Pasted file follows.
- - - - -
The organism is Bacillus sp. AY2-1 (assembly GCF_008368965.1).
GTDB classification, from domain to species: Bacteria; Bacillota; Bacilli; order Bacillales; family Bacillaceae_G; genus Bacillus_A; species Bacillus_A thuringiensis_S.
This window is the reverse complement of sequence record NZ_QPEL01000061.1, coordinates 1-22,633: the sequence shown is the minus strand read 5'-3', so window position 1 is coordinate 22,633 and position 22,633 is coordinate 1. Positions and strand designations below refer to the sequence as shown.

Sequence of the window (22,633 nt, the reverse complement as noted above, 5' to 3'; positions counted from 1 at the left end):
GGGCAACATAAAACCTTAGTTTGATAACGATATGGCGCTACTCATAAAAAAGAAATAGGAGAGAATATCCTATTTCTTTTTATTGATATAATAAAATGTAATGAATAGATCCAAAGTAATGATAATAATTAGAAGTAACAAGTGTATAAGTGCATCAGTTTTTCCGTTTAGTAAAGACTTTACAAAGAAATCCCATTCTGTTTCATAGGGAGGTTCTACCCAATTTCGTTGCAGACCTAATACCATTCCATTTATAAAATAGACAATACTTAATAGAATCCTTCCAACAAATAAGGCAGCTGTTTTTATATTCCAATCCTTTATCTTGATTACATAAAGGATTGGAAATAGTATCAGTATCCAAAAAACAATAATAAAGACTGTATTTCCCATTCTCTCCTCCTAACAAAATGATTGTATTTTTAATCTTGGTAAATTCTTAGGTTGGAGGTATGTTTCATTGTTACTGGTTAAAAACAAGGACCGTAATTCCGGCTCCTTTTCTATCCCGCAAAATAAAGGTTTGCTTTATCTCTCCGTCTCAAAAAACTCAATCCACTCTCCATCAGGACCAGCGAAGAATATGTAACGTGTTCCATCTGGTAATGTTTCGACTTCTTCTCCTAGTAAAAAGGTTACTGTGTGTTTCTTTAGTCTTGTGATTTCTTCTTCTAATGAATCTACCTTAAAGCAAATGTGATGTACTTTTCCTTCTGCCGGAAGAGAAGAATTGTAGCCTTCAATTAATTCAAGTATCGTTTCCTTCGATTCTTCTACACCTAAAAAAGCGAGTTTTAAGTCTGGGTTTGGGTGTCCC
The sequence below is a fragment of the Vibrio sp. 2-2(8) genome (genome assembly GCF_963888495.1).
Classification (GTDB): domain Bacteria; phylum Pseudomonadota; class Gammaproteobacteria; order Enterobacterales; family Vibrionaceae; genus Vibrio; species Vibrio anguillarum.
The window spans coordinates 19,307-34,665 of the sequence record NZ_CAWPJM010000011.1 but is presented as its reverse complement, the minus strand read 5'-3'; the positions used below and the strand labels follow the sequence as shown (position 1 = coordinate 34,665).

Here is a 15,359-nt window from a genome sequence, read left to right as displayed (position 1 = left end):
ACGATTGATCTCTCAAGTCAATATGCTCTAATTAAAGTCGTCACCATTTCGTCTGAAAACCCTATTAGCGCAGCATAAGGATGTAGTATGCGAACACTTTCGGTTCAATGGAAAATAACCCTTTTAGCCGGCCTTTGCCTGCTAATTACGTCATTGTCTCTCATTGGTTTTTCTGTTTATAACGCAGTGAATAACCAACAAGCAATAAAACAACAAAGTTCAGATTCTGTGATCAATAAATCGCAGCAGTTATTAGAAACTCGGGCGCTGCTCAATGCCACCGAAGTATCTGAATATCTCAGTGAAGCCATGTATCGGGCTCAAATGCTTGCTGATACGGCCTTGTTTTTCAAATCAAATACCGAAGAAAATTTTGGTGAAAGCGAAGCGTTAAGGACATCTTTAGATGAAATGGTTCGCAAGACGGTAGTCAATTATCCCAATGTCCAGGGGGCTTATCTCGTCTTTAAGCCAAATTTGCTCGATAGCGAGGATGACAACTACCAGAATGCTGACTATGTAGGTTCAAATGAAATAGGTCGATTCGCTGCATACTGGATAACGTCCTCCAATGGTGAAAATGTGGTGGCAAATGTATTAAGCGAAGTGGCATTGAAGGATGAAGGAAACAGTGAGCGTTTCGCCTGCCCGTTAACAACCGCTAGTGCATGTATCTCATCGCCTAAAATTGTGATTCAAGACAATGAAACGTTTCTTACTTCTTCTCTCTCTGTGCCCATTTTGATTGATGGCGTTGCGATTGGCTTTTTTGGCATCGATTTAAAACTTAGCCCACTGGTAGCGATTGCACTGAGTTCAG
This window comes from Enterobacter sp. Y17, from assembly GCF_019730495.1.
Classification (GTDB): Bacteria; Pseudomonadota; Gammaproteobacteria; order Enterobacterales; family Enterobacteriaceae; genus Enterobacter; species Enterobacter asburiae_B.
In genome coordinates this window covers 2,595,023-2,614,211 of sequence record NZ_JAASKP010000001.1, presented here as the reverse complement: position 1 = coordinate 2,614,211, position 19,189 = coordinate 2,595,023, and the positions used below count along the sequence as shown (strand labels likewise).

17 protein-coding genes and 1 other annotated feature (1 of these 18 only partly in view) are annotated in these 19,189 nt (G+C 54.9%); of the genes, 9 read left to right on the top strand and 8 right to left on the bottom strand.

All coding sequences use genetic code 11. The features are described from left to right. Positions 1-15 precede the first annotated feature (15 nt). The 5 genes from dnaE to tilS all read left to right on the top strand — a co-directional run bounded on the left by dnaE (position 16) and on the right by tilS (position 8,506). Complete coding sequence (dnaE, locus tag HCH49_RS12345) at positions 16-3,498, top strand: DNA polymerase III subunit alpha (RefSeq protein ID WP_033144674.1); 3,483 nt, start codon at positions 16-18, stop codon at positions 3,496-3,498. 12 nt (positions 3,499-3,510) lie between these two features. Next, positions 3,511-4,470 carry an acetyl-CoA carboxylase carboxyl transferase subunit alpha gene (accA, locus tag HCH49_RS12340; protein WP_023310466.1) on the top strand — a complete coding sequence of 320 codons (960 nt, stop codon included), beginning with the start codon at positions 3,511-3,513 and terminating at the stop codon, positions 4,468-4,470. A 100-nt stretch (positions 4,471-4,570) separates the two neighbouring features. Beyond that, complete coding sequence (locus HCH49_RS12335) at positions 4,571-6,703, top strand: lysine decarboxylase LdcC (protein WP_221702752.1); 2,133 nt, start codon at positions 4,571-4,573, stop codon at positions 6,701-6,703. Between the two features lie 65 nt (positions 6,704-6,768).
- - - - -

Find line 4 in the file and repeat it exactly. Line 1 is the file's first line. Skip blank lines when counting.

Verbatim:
Sequence of the window (22,633 nt, the reverse complement as noted above, 5' to 3'; positions counted from 1 at the left end):